• Gabriel Amo, a former Biden White House aide, won the Democratic primary yesterday in a special election to replace Rhode Island Democrat Rep. David Cicilline, who stepped down from his position to run the Rhode Island Foundation. Amo defeated 10 other Democratic challengers and will face the Republican nominee, Gerry Leonard, in the general election this November. In Utah, former state House aide Celeste Maloy holds a narrow lead over former state lawmaker Becky Edwards in an undecided special election to fill a seat held by Republican Rep. Chris Stewart. Stewart announced his retirement in May, citing his wife’s health. 
  • Former Proud Boys leader Henry “Enrique” Tarrio was sentenced to 22 years in prison yesterday after being convicted of seditious conspiracy and obstructing a congressional proceeding related to his actions in organizing the assault on the Capitol on January 6, 2021. The sentence represents the most prison time given to any of the hundreds of individuals convicted for their role in the attack.

What’s Going On in Haiti?

Police search the area during an attack by armed gangs in the Carrefour Feuille neighborhood of Port-au-Prince, Haiti, on November 10, 2022. (Photo by RICHARD PIERRIN/AFP via Getty Images)
Police search the area during an attack by armed gangs in the Carrefour Feuille neighborhood of Port-au-Prince, Haiti, on November 10, 2022. (Photo by RICHARD PIERRIN/AFP via Getty Images)

Late last month, an evangelical Haitian pastor led scores of his followers into battle—the latest in a recent vigilante effort to take on the hundreds of violent gangs overrunning Haiti’s capital city, Port-au-Prince. Armed with sticks and machetes, the group tried to confront the gang members who control the nearby suburb of Canaan. The town, which shares its name with the Biblical land God promised the Israelites, is a settlement started by those who lost their homes in the devastating 2010 earthquake.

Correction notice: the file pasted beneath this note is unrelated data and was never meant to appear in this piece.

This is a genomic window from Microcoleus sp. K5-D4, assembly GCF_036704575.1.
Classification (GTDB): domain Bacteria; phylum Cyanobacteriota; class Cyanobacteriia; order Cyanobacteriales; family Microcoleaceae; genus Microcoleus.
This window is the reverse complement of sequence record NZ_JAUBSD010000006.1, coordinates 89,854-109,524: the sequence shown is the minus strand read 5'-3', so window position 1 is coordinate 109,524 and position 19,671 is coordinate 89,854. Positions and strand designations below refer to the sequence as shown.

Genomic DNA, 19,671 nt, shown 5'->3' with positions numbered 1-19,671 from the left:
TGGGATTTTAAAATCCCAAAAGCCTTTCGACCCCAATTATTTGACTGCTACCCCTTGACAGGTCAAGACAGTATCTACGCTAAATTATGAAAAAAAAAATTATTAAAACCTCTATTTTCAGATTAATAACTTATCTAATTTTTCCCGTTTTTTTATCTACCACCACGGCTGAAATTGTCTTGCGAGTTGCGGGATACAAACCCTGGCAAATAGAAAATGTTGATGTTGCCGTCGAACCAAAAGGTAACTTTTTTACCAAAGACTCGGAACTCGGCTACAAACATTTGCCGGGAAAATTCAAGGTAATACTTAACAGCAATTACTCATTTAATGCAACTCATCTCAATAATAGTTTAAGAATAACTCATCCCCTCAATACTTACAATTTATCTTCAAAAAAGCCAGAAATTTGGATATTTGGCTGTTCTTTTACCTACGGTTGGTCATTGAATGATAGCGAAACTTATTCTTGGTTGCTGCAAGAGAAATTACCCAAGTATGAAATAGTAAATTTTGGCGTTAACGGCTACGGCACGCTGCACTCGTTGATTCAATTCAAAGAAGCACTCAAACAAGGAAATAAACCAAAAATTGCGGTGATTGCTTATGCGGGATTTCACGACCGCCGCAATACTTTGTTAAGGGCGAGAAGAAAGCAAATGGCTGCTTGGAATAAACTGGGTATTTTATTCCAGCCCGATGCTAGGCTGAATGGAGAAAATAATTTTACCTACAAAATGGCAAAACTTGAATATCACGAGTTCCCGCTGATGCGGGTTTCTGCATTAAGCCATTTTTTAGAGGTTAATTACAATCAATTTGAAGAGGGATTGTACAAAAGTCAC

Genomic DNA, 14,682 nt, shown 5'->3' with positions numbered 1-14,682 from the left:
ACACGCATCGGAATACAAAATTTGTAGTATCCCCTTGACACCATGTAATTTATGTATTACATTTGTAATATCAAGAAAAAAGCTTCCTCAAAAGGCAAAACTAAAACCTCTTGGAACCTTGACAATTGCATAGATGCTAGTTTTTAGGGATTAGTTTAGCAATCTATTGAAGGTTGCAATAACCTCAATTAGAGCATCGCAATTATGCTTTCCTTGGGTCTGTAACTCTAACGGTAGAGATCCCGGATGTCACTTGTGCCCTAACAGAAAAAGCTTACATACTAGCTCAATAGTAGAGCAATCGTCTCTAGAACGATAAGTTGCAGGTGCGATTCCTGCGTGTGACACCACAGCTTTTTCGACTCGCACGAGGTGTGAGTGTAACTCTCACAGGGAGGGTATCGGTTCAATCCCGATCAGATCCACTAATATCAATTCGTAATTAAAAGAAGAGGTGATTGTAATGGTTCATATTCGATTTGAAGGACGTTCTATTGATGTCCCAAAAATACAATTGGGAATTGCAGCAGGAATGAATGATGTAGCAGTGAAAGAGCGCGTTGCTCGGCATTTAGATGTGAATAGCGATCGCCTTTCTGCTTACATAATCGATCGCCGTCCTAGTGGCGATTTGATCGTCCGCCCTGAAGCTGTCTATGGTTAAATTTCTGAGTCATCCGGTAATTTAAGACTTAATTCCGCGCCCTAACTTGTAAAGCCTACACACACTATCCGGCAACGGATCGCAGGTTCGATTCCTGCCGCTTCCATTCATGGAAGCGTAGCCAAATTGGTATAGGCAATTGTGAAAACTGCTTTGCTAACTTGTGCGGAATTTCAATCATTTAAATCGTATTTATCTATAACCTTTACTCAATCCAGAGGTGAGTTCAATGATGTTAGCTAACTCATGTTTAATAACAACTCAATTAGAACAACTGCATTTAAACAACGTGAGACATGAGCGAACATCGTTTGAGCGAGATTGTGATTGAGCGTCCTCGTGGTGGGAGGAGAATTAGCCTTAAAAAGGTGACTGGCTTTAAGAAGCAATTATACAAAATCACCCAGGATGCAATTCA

The confrontation turned deadly when the well-armed gang fired into the crowd, killing at least seven people. The pastor, Marcorel Zidor, was roundly condemned for his actions, including by the Haitian police and others in Christian ministry in the country. But, “hopeless people make hopeless decisions,” a professor at a Haitian seminary told Christianity Today of the pastor’s efforts.

“Hopeless” is fast becoming a byword for the situation in Haiti. Historically plagued by political instability and poverty—often exacerbated by its earthquake and hurricane-prone location—the country’s already-precarious state of affairs has only worsened since Haitian President Jovenel Moïse’s assassination in July 2021. Though he had but a tenuous grip on power himself, Moïse’s death created a void that was quickly filled by criminal organizations that have brought the country to a standstill as they murder, rape, and kidnap with virtual impunity. The United States is warning its citizens to get out of the country—and Haitian migrants are attempting to do the same. Meanwhile, the United Nations Security Council is mulling an intervention—not for the first time—to stabilize the Caribbean nation, though the proposal currently on the table may prove inadequate to the monumental task.